Phew. Finally, I feel alive again. All it took was a novel about corpses to rouse me from my book drought. In the Spring, I read three books – in a row, I might add – that knocked my stocks off. Books that were worthy of my Top 10 Favorites list. All from different authors. What are the odds of that? At the time, I felt invigorated, enthusiastic and just plain happy. (Yes, all it takes is a satisfying read to turn my frown upside down.) But the high I experienced from those three books quickly dissolved, leaving me with a foreign hollowness. Thus began the worst book drought of my life. Granted, it didn’t last very long. Only two months. But it was two months of sifting through page after painful page of lacklustre books with no foreseeable end.

Then I picked up a book about zombies that was receiving high praise online. It’s called Warm Bodies by Isaac Marion. I was tentative at the beginning. While I like almost anything post-apocalyptic and dystopian, a book that features a zombie protagonist wasn’t really my taste. Zombies have always been my boyfriends thing, not mine. Fortunately, Marion’s writing style compelled me to keep reading. I loved the way he humanized zombies, at least on the inside, giving them thoughts and urges and a greater likeness to humans as the story progressed.

The main character, R, hasn’t deteriorated like most of the zombies who live at the abandon airport terminal. He goes through the motions of standing and grunting and speaking a few words here and there, remembering nothing about who he was in his former life. And when hunger strikes, he and his zombie companions travel to the city to feed. During one particular outing, he eats a young man, Perry, whose brain gives him the most vivid flashes of human life. In Perry’s memories, R learns about his girlfriend Julie. R is instantly drawn to her, and when he finds her alive in the corner of the room, he does something no zombie has ever done before. He saves her.

R brings Julie back to the airport, where he keeps her safe in his home – a 747 boeing airplane. When Julie begins to relax around R, they form a bond. R helps Julie return to her home in a large stadium, where humans are trying to rebuild and protect their civilization. After she’s gone R realizes that something about Julie was humanizing him. He’s learned to speak many syllables at once, he’s losing his crave for human fresh, and he yearns to be with her. To protect her.

Disguised as a human, R infiltrates the stadium and finds Julie’s makeshift house. She tries to keep him concealed, but the security breach doesn’t go unnoticed for long. The human authorities know that a zombie is amongst them. Julie and R need to think fast. They need to prove that the zombies are changing. Not just R, but all of them. But in order to change that world, to truly restore it, the humans and zombies will have to work together.

Warm Bodies is a beautiful story of courage, growth, understanding and love reminiscent of Romeo & Juliet. You don’t need to be a zombie addict to enjoy this novel. And while I am still NOT a zombie addict myself, I do have a new appreciation for them. (But don’t tell my boyfriend or I’ll be stuck watching zombie movie marathons every weekend.)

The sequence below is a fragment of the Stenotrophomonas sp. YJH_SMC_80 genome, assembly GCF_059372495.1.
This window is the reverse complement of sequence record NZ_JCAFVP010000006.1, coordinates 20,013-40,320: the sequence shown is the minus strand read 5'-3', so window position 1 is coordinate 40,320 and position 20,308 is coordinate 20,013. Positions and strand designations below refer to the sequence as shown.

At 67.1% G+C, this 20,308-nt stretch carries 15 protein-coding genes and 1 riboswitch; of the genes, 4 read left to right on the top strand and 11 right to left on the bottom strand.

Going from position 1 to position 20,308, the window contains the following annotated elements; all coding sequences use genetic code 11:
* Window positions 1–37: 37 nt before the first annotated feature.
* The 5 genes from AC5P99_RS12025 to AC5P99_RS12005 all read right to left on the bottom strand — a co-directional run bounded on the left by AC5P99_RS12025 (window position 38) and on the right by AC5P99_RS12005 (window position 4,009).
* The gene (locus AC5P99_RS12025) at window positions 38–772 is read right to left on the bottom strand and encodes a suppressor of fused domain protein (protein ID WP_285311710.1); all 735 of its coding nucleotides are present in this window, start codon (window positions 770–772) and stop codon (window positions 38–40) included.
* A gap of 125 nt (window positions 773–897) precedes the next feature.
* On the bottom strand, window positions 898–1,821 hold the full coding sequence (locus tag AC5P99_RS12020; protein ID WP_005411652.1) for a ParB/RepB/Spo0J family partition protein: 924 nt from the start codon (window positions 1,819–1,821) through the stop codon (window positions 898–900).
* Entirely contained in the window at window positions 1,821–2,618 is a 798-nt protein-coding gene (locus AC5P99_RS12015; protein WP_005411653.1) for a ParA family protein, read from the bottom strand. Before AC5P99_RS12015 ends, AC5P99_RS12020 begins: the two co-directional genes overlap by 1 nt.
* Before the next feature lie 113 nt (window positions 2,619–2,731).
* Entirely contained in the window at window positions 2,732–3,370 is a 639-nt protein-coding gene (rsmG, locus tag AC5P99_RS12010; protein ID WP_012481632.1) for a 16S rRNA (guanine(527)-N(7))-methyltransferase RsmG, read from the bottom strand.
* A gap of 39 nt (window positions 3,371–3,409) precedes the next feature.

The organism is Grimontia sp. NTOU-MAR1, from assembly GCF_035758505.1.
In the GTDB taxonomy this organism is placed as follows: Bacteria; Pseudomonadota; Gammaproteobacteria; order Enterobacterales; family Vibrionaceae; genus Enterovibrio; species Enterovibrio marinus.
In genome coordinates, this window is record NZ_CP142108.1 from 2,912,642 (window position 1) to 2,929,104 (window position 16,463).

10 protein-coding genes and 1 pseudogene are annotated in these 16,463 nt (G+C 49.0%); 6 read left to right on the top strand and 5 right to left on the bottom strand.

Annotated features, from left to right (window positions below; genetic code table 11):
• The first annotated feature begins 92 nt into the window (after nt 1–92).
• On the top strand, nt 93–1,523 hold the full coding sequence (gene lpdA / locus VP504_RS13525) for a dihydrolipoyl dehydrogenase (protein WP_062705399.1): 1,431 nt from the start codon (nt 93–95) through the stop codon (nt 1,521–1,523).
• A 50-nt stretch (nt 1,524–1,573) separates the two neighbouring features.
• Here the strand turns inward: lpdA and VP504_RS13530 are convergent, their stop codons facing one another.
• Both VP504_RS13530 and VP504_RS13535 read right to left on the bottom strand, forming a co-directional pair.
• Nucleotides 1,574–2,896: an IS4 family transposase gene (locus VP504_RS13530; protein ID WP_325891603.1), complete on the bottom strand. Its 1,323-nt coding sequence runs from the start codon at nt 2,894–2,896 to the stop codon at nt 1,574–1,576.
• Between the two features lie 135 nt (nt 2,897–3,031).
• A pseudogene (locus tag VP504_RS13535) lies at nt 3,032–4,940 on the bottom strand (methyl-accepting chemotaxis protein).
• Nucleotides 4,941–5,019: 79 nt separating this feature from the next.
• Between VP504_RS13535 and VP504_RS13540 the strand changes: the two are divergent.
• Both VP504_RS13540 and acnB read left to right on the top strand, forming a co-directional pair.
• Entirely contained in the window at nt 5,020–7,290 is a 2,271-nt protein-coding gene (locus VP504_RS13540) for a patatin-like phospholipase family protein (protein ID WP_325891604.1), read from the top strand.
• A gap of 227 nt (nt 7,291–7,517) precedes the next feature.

Heavenly Writing Meets the Life From Hell in Escape From Furnace: Lockdown

I’ve noticed a pattern in my literature preferences lately. Each book that I read and love exceeds the one before in brutality and violence. And I just can’t get enough! First I read The Maze Runner and The Scorch Trials by James Dashner, which is a post-apocalypic and dystopian series for teens that is so clever and creepy and unique, I never could have come up with his ideas in a million years. Then I read The Knife of Never Letting Go and The Ask and The Answer by Patrick Ness, a teen dystopian series about human life on a different planet. The corruption in this series, namely caused by the Mayor and his supporters, is just the most fascinating and frustrating thing you can imagine. And I love it.

Now, I’m reading the Escape from Furnace series by Alexander Gordon Smith. I read the first book, Lockdown, and I’m about halfway through the second, Solitary. This series isn’t so much a dystopian as it is a horror/thriller. But it has some of the most creepy creatures, brutal practices, and gruesome settings that I’ve ever seen in teen lit. My 18 year old cousin was never much of a reader. Nothing was ever fast-paced or well-written enough to capture his attention. But this series did. He called me up one night after finishing the first book hoping (with desperation in his voice) that I had the second. I didn’t at the time. But after hearing his eagerness, I knew this was something I would like. So I went out and bought both books, and I honestly can’t get enough.

Furnace Peneteniary is a prison for troubled youth, built in the depths of the Earth. It was created after the Summer of Slaughter, when teens went on a murderous rampage. After that horrible season, people were quick to get rid of the troubled youth, even if they were innocent.

Alex, the protagonist, fell into the wrong group of friends and began stealing from kids at school and breaking into houses. But one night, he and his friend Toby discovered that they weren’t alone in the house they were robbing. A handful of Blacksuits, massive men with bulgding muscles, along with a small man wearing a gas mask, showed up and framed Alex for murder. Despite his denial during his trail, Alex was sent to Furnace with no possibility of parole. His life might as well have been over.